Based on the two articles attached to the question. Please write a research paper about concrete explaining: what is concrete? definition of concrete and its properties. You’re free to use any new source when needed. The paper must Include the following:- Abstract:- Introduction: Introduce the materials that make up concrete, and the methods by which it deteriorates (physical, chemical, etc.)- body: 1. Ways to prevent physical deterioration2. Ways to prevent chemical deterioration3. Ways to prevent other deterioration4. Cost of each prevention type- Conclusion: Which methods of deterioration-prevention are best out of each type (look at cost, effectiveness, etc.)?(Add more questions to answer)- Reference:ACI MATERIALS JOURNAL
Title No. 115-M62
Mitigating Alkali-Silica Reaction and Freezing and Thawing
in Concrete Pavement by Silane Treatment
by R. A. Deschenes Jr., E. R. Giannini, Thano Drimalas, B. Fournier, and W. M. Hale
Alkali-silica reaction (ASR) and freezing and thawing (F/T) cause
premature deterioration and reduce the service life of concrete
structures, and both are difficult to mitigate in existing concrete
pavements once deterioration occurs. The objective of this research
program was to evaluate the efficacy of silane surface treatments
used to reduce the moisture state of concrete pavements, thereby
reducing further deterioration from ASR and F/T and increasing
the remaining useful life of the pavement. The pavement test section
evaluated contained a borderline-reactive fine aggregate and
marginal air entrainment. The efficacy of silane was evaluated by
instrumenting a pavement test section with devices for monitoring
strain and internal RH. Core samples were extracted before and
after treatment. The core samples were evaluated using the damage
rating index (DRI). Results indicate silane may reduce the rate
of deterioration in the concrete pavement compared to untreated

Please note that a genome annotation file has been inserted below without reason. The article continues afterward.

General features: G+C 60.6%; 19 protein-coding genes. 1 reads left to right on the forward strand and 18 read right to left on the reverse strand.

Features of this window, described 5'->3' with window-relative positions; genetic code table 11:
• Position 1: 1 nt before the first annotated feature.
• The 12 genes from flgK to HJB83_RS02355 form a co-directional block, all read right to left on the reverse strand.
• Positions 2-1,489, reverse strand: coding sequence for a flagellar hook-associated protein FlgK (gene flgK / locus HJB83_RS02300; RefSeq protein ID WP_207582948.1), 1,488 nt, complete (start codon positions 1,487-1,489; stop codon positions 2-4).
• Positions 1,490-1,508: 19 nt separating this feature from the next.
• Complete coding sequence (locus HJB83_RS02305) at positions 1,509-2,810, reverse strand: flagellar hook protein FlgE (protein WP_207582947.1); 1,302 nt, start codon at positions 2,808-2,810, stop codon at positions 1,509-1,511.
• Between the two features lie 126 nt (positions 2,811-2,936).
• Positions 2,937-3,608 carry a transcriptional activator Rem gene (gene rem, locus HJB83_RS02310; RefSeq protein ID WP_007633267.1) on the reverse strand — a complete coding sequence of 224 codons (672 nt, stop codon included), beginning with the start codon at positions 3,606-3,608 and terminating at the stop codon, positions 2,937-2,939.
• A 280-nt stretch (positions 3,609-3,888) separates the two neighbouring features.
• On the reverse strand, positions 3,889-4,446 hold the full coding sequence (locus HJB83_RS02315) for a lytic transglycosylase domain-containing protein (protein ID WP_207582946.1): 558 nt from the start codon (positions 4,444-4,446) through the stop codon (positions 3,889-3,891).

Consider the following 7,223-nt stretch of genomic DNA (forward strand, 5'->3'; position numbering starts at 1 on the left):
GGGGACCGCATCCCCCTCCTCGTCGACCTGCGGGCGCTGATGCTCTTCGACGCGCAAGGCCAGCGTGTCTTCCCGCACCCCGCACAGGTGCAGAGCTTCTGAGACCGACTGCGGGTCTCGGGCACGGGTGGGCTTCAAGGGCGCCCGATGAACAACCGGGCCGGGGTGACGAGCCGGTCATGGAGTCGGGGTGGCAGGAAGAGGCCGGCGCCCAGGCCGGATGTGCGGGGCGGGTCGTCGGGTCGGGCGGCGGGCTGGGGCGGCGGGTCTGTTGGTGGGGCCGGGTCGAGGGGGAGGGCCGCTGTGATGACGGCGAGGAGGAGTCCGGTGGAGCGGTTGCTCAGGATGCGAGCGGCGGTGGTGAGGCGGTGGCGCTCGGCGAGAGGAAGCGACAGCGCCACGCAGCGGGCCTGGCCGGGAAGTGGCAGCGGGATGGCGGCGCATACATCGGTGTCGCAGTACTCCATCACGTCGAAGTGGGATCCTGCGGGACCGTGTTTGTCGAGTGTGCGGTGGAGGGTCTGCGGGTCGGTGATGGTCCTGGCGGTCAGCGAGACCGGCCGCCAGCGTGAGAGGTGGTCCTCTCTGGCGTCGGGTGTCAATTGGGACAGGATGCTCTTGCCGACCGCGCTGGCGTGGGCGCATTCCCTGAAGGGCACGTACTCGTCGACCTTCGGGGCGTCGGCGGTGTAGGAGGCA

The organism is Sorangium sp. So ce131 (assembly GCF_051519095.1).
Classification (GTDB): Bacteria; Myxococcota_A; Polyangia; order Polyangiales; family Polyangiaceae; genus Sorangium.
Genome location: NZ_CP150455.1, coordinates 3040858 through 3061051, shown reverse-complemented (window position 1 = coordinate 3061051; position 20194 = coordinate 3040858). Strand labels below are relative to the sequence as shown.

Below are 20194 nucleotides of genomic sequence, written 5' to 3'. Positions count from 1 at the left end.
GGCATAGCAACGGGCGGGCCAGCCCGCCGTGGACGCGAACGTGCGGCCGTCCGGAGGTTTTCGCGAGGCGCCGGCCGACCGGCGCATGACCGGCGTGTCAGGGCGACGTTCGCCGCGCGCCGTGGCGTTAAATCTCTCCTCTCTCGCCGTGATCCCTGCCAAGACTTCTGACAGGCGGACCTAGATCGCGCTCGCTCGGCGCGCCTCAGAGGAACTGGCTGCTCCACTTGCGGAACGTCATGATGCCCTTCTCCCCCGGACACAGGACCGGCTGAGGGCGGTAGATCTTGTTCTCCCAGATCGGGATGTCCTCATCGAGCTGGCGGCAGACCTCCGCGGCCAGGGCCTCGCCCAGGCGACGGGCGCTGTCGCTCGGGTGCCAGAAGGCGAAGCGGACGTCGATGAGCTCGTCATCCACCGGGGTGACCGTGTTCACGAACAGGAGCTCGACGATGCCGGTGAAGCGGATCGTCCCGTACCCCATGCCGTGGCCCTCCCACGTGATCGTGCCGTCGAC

control sections.
Keywords: alkali-silica reaction (ASR); concrete pavements; freezing and
thawing (F/T); mitigation; silane.
Concrete pavements containing borderline reactive
aggregates and marginal air entrainment may deteriorate
rapidly due to coupled alkali-silica reaction (ASR) and
freezing-and-thawing (F/T) deterioration.1 ASR formation
and expansion occur when reactive siliceous phases, within
some aggregates, dissolve in the presence of hydroxyl ions
in the cement pore solution.2,3 The dissolved silica forms
a gel product that imbibes pore solution from the cement
paste, and then expands. The expansive reaction may lead
to microcracks that develop over time, forming a network
that extends from one reactive aggregate particle to another
through the cement paste. The internal expansive forces
can lead to visible symptoms of deterioration, including
relative movements, map/oriented cracking (depending on
the extent of restraint and reinforcement detailing), deterioration at joints, and discoloration.4 This reaction will
continue until sufficient siliceous phases, alkalis, or water
are no longer available.2,3 The F/T deterioration mechanism
typically occurs due to viscous resistance to water transport
during freezing.5-7 The pressure causes expansion, spalling,
and cracking in the cement paste, which leads to microcracking and deterioration of mechanical properties.5-7 Deterioration can be prevented by entraining the concrete with
a well-dispersed network of air voids.5 However, deterioration can still occur if the concrete is critically saturated or
the air void network is disrupted. Deterioration will occur
under repeated exposure to F/T until the pressure is relieved
by cracking or the moisture state of the concrete is reduced
below the critical saturation threshold.5
ACI Materials Journal/September 2018
The coupled interaction of ASR and F/T was documented
by Bérubé et al.8 and modeled by Gong et al.1 The formation of ASR within concrete pores increases the resistance to
water transport and the degree of saturation of the concrete,
which reduces F/T resistance.1 When both deterioration
mechanisms occur in concrete, deterioration is exacerbated, leading to more expansion and deterioration than
would occur due to ASR or F/T alone.1,8,9 As deterioration
continues, cracks at the exposed surface of the concrete
provide an avenue for water to enter the concrete, increasing
the saturation state and leading to accelerated deterioration.
Reducing the available moisture within concrete may be
a viable means to limit both ASR and F/T deterioration.3
Stark10 and others observed that a threshold of 80% RH
(70 to 75°F [21 to 24°C]) is required to sustain the ASR
expansion mechanism.10-16 Powers5 observed that a critical
degree of saturation is necessary before F/T deterioration
occurs in concrete. It is difficult to quantify the threshold RH
necessary for F/T deterioration to occur because the relationship between internal RH and degree of saturation is dependent on the microscopic properties and hydration state of the
concrete.2,6-8,17,18 However, internal RH can be used to quantify changes in the moisture state imparted by treatment and
correlated to expansion and deterioration in the concrete.16
One means of limiting the ingress of rain or runoff is through